Life has a way of intruding upon one’s best intentions.

Sometimes, like birthdays and babysitting, those occasions are craved and enjoyed. Or farm and garden  times, when the seasons demand one’s presence.

But then there are other times.

In my years of writing, there have been many moments that have consumed me and my writing hours – taken over, removing me from the keyboard. The funny thing is that one barely notices at the time because those things that interfere are usually so large, so all-encompassing, that writing a book really does seem like small bikkies by comparison.

But on reflection, each of the massive moments within my life had a profound effect. Ultimately, they gave me a wellspring on which to draw for my writing.  How so, you might ask? Especially as I am most often a hist.fict writer living in the 12th century and these personal events have happened in the 20th-21st century…

It’s all to do with an emotional reservoir. I find that I am able to call upon my own reactions at the time of those events, in order to give my characters veracity, because emotion is something, we are told, that rarely changes through the ages. It is soul-deep, unreasonable and irrational and provides us with all the nuances that make us (and my characters) believable.

Some years ago, I lost my mother suddenly and dramatically and the numbness and heart-gripping pain will never be forgotten. Later, when grief had softened, I was able to draw on that for Ariella ben Simon’s loss in Guillaume. Or the minstrel’s loss of his brother in Tobias. Likewise, I can use it in upcoming Reliquary for the proposed loss of a significant parent.

My husband had cancer a year after Mum’s passing and I remember watching as they wheeled him into theatre. The sensation was as if I was standing outside of myself, coping whilst inside my whole being disintegrated. Much later, when my husband had healed and been given the all-clear, I was able to use that ghastly feeling of disassociation for Michael, when his small and dearly loved family drowned at sea.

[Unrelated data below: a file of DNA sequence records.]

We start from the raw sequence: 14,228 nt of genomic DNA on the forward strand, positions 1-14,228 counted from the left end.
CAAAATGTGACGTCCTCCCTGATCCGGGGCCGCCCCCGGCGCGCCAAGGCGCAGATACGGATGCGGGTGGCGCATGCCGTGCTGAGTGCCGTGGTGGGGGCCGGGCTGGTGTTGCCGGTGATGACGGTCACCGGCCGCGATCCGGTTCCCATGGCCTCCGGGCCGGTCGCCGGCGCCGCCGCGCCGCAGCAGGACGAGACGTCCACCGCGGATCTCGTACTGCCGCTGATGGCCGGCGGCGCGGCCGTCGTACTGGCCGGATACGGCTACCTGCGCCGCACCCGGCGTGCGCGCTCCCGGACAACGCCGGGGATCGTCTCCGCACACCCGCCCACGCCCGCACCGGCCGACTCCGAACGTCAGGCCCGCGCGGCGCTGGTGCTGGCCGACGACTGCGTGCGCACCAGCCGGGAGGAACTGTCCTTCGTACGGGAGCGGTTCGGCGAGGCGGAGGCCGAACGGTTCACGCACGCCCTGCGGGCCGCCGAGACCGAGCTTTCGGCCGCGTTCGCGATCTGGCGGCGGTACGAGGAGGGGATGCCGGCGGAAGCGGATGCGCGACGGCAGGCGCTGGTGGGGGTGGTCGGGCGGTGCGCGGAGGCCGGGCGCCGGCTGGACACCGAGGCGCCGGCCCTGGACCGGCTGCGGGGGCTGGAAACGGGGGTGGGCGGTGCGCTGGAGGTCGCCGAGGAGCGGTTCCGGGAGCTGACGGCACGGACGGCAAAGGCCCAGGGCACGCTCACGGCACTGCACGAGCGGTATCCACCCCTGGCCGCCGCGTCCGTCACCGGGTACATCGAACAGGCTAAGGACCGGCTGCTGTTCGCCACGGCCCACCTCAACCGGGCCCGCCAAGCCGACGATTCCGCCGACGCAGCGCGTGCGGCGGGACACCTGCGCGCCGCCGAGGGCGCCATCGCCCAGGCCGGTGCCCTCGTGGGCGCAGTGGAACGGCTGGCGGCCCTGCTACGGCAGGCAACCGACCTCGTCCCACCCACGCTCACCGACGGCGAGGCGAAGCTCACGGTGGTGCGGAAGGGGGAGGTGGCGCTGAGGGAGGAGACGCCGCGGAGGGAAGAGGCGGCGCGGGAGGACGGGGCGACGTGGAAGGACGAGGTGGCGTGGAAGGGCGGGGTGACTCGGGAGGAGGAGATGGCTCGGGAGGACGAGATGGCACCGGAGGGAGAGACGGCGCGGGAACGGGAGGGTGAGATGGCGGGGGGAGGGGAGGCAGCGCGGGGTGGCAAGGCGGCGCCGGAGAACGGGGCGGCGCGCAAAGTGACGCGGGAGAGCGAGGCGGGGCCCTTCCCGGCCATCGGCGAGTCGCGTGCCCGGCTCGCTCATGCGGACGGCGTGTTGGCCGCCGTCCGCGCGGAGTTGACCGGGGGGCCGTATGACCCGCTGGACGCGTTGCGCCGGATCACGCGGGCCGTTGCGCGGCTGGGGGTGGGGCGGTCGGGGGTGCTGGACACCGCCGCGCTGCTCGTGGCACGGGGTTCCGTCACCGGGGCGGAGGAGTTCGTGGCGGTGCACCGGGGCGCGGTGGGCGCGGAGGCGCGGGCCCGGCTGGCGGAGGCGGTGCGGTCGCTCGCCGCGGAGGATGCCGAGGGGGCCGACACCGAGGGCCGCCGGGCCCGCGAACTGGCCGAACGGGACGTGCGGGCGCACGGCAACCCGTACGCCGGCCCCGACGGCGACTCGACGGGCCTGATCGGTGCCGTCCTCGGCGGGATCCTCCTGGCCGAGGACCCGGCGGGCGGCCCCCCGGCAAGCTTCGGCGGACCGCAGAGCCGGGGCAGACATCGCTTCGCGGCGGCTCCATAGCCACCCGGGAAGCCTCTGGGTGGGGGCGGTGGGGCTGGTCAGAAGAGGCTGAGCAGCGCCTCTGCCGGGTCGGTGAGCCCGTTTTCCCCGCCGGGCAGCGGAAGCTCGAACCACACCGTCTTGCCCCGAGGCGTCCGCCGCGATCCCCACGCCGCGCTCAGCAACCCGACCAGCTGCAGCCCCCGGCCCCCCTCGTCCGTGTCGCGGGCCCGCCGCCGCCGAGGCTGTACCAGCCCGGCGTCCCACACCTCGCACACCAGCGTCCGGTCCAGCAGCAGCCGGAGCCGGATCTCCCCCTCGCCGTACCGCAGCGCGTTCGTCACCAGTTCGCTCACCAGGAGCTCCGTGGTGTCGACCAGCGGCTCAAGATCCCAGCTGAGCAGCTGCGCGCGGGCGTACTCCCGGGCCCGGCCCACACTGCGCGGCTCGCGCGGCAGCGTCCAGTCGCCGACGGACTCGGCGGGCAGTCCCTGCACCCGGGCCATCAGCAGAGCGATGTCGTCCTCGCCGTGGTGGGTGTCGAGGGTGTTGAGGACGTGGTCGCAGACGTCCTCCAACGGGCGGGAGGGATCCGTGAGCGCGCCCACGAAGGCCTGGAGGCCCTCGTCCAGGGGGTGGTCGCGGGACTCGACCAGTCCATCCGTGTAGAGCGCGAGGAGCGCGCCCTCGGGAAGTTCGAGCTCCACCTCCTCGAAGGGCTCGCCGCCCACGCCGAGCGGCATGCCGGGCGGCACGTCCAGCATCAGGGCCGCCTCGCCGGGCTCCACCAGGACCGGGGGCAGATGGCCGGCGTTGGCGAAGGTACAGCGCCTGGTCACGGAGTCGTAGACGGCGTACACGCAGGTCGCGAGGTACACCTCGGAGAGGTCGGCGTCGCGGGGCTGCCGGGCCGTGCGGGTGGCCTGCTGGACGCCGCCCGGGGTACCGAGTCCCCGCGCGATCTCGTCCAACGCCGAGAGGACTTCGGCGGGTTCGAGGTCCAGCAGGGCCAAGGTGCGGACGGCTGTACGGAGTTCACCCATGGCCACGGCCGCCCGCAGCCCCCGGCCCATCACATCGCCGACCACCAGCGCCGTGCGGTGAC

When my husband had his life-threatening accident on the farm, the sheer terror of finding him, of having to get him to the homestead and into the ambulance inspired a whole (contemporary) novel called Passage.

In amongst the dramas are joy and laughter – a reservoir of ease that is the light to the shade. And to add an even stranger experience is the inevitable feeling of isolation that a pandemic lockdown generates. Is this what a novice, new to the exclusive nature of nunnery must feel? When the doors slam shut and one can associate with no one outside, not even family? Or the fear that this insidious plague may just drift into one’s own life and change it forever? Is this what folk endured at the outbreak of an historic plague? Feelings of terror, confusion and loss of control over one’s small life?

Working Title/Artist: Becket Reliquary Casket
Department: Medieval Art
HB/TOA Date Code: 07
Working Date: c. 1173Ð1180
photographed by Schecter Lee in 1986, transparency 2
scanned by film & media 7/6/01


I like character-driven narratives and I need characters, be they mine or another writer’s, to be dimensional, nuanced … deep. It requires any writer to excavate every emotional experience they’ve ever had and to mould the bucketloads to fit within a novel. Sometimes, the most important research is to examine one’s own deeply personal experience and ask ‘what did it feel like?’

Any psychologist reading this would say that it’s a form of de-brief, of reducing the scale of an event on one’s psyche. My comment would be, ‘Well then, what a bonus!’

At any rate, hopefully any readers of my books will see the characters have a little bit of heart and soul and are all the more believable for that.